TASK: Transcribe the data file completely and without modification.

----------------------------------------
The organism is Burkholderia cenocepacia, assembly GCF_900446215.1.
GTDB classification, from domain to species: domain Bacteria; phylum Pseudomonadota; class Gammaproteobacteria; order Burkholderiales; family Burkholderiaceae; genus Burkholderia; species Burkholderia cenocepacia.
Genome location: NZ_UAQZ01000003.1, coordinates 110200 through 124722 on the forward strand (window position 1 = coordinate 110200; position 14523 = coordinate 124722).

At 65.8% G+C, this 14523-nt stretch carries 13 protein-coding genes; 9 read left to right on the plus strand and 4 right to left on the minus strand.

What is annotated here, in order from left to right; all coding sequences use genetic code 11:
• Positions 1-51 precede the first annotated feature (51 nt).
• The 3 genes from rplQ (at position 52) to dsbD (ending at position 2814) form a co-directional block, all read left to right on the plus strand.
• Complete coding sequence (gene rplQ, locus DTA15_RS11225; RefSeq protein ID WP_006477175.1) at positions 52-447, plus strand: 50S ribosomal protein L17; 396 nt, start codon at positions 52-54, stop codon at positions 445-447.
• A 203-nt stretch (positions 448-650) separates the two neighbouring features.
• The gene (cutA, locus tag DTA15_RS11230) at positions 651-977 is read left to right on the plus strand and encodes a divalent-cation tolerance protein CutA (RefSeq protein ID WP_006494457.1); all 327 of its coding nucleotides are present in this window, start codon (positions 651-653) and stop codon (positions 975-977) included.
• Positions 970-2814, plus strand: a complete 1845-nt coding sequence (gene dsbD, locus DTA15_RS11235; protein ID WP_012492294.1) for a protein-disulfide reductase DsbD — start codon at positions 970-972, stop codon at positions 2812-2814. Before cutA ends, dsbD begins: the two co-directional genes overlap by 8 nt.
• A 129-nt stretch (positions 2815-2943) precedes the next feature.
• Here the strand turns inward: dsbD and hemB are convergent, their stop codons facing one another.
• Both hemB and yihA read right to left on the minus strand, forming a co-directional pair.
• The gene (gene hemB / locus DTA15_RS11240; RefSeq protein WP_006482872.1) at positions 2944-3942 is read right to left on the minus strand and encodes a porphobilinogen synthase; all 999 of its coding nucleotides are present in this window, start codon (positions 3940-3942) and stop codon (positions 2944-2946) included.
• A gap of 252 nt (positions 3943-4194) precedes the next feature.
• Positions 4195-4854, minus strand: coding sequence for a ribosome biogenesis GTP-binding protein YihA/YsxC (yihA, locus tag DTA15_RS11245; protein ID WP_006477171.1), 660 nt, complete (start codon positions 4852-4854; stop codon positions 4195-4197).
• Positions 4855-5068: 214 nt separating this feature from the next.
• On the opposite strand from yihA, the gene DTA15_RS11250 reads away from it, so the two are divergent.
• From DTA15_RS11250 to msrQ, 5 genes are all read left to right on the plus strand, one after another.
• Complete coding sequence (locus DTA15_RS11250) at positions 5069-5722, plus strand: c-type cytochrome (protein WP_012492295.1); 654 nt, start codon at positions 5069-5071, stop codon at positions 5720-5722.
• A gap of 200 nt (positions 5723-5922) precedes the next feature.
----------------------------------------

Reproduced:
The organism is Burkholderia cenocepacia, assembly GCF_900446215.1.
GTDB classification, from domain to species: domain Bacteria; phylum Pseudomonadota; class Gammaproteobacteria; order Burkholderiales; family Burkholderiaceae; genus Burkholderia; species Burkholderia cenocepacia.
Genome location: NZ_UAQZ01000003.1, coordinates 110200 through 124722 on the forward strand (window position 1 = coordinate 110200; position 14523 = coordinate 124722).

At 65.8% G+C, this 14523-nt stretch carries 13 protein-coding genes; 9 read left to right on the plus strand and 4 right to left on the minus strand.

What is annotated here, in order from left to right; all coding sequences use genetic code 11:
• Positions 1-51 precede the first annotated feature (51 nt).
• The 3 genes from rplQ (at position 52) to dsbD (ending at position 2814) form a co-directional block, all read left to right on the plus strand.
• Complete coding sequence (gene rplQ, locus DTA15_RS11225; RefSeq protein ID WP_006477175.1) at positions 52-447, plus strand: 50S ribosomal protein L17; 396 nt, start codon at positions 52-54, stop codon at positions 445-447.
• A 203-nt stretch (positions 448-650) separates the two neighbouring features.
• The gene (cutA, locus tag DTA15_RS11230) at positions 651-977 is read left to right on the plus strand and encodes a divalent-cation tolerance protein CutA (RefSeq protein ID WP_006494457.1); all 327 of its coding nucleotides are present in this window, start codon (positions 651-653) and stop codon (positions 975-977) included.
• Positions 970-2814, plus strand: a complete 1845-nt coding sequence (gene dsbD, locus DTA15_RS11235; protein ID WP_012492294.1) for a protein-disulfide reductase DsbD — start codon at positions 970-972, stop codon at positions 2812-2814. Before cutA ends, dsbD begins: the two co-directional genes overlap by 8 nt.
• A 129-nt stretch (positions 2815-2943) precedes the next feature.
• Here the strand turns inward: dsbD and hemB are convergent, their stop codons facing one another.
• Both hemB and yihA read right to left on the minus strand, forming a co-directional pair.
• The gene (gene hemB / locus DTA15_RS11240; RefSeq protein WP_006482872.1) at positions 2944-3942 is read right to left on the minus strand and encodes a porphobilinogen synthase; all 999 of its coding nucleotides are present in this window, start codon (positions 3940-3942) and stop codon (positions 2944-2946) included.
• A gap of 252 nt (positions 3943-4194) precedes the next feature.
• Positions 4195-4854, minus strand: coding sequence for a ribosome biogenesis GTP-binding protein YihA/YsxC (yihA, locus tag DTA15_RS11245; protein ID WP_006477171.1), 660 nt, complete (start codon positions 4852-4854; stop codon positions 4195-4197).
• Positions 4855-5068: 214 nt separating this feature from the next.
• On the opposite strand from yihA, the gene DTA15_RS11250 reads away from it, so the two are divergent.
• From DTA15_RS11250 to msrQ, 5 genes are all read left to right on the plus strand, one after another.
• Complete coding sequence (locus DTA15_RS11250) at positions 5069-5722, plus strand: c-type cytochrome (protein WP_012492295.1); 654 nt, start codon at positions 5069-5071, stop codon at positions 5720-5722.
• A gap of 200 nt (positions 5723-5922) precedes the next feature.